This EP is self-consciously inconsequential to the grander narrative surrounding these artists’ careers.
After last year’s Suffuse on Ba Da Bing! Records, Roy Montgomery moves to Okarina for a short EP that finds him covering a classic Leonard Cohen song, “Last Year’s Man.” The first side is a straight cover, the second an instrumental built out of the song’s core elements. Musically, everything is firmly in Montgomery’s normal terrain: Warm synthesizers, drones that double as harmonious blocks of sound, cumulative developments. Funny enough, the synths, vocals and a drum machine on resemble a classic Beach House setting, giving Montgomery’s typically ambient work a nice dream pop edge.
Montgomery’s Suffuse saw the composer working with a host of different vocalists, a different artist or duo on each track. He showed a deep understanding of each singer’s style, fitting their varying timbres into his breezy fold. Given how successful that project was, “Last Year’s Man” feels like a missed opportunity to perfect this skill. As a singer, Montgomery, resembles Cohen’s bleak baritone so much that his vocals offer little novelty when compared to the original; on the other hand, imagine Haley Fohr or Julianna Barwick taking on the melody—it would be far more adventurous.
Perhaps this desire to hear more variation in Montgomery’s cover stems from the inherent mutability of Cohen’s songwriting. His sparse arrangements and cryptic lyrics offer endless interpretations, easily lending themselves to alterations in genre and message. He has to be one of the most covered pop songwriters of all time, and each new artist is given the responsibility of putting their individual stamp on Cohen’s songs. Aretha Franklin’s bootleg recording of “Suzanne,” for instance, takes the originally droll ode and explodes it into a sensual, spiritual paean to romance. Montgomery’s version feels just a bit lacking in this sense, as if it’s not quite Montgomery-esque enough to really speak.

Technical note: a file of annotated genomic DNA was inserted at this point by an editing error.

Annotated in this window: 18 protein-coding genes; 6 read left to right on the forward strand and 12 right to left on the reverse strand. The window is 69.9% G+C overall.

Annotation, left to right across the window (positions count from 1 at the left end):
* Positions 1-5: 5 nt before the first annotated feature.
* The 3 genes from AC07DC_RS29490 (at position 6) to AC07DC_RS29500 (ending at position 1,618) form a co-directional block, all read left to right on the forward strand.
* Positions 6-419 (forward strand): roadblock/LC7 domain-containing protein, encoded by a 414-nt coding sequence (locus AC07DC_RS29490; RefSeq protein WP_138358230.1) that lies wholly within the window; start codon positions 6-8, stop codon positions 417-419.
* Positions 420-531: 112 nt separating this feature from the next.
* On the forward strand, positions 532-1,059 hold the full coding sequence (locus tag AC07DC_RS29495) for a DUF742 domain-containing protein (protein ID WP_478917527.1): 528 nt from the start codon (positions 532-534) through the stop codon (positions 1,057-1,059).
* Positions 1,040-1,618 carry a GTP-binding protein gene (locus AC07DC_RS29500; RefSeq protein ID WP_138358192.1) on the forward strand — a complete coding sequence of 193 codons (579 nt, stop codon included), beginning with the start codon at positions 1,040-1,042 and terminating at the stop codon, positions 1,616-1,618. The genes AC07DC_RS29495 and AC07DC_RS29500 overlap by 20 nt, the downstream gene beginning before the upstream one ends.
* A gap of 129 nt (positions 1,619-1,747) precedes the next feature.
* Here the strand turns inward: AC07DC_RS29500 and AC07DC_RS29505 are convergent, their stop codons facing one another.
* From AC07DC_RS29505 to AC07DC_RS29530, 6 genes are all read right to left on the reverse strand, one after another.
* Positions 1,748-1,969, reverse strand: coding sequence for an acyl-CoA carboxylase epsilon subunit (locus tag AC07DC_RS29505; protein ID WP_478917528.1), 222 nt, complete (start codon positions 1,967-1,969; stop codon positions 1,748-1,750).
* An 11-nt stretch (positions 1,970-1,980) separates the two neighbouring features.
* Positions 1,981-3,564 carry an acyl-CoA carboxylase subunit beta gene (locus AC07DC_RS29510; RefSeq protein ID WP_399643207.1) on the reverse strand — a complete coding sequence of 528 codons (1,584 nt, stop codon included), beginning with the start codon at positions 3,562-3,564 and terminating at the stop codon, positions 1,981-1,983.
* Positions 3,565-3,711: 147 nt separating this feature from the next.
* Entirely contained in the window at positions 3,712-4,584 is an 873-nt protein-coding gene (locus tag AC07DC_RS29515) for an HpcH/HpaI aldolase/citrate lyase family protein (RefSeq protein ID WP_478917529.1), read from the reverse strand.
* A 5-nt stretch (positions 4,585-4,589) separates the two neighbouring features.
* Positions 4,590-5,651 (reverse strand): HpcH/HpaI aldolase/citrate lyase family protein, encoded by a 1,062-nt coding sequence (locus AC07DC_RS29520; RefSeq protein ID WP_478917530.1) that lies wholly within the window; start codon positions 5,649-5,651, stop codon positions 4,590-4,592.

Both compositionally and sonically, “After Vermeer” is more intruiging, even if the bulk of the piece is sourced from “Last Year’s Man.” The core synthesizer progression remains, but here it serves as a base for Jessica Moss’s violin sweeps. Over the course of the track, her layers become noisier while Montgomery’s keyboards are swallowed by reverb. The whole piece rides a gentle descent into airiness, a process that occurs so sluggishly that it feels easy, natural. This take on Cohen’s harmonic sequence feels more in tune with Montgomery’s strengths as a performer and composer. It’s infinitely more spellbinding, helping the track attain the expansiveness that marks his previous albums.
This EP is self-consciously inconsequential to the grander narrative surrounding these artists’ careers. The scope and quality never reaches that of any studio album either Moss or Montgomery have released this decade (both of their 2018 releases are high water marks), but the music simultaneously revels in its curio status. It’s a direct answer to Montgomery asking himself what would happen if he stretched a Leonard Cohen track out into two 12-minute tracks, more of a real-time thought experiment than a closed composition. Its successes occur mostly in “After Vermeer,” where the song’s skeleton is as a basis for improvisation and creative expansion, not as a strict guideline to follow blindly.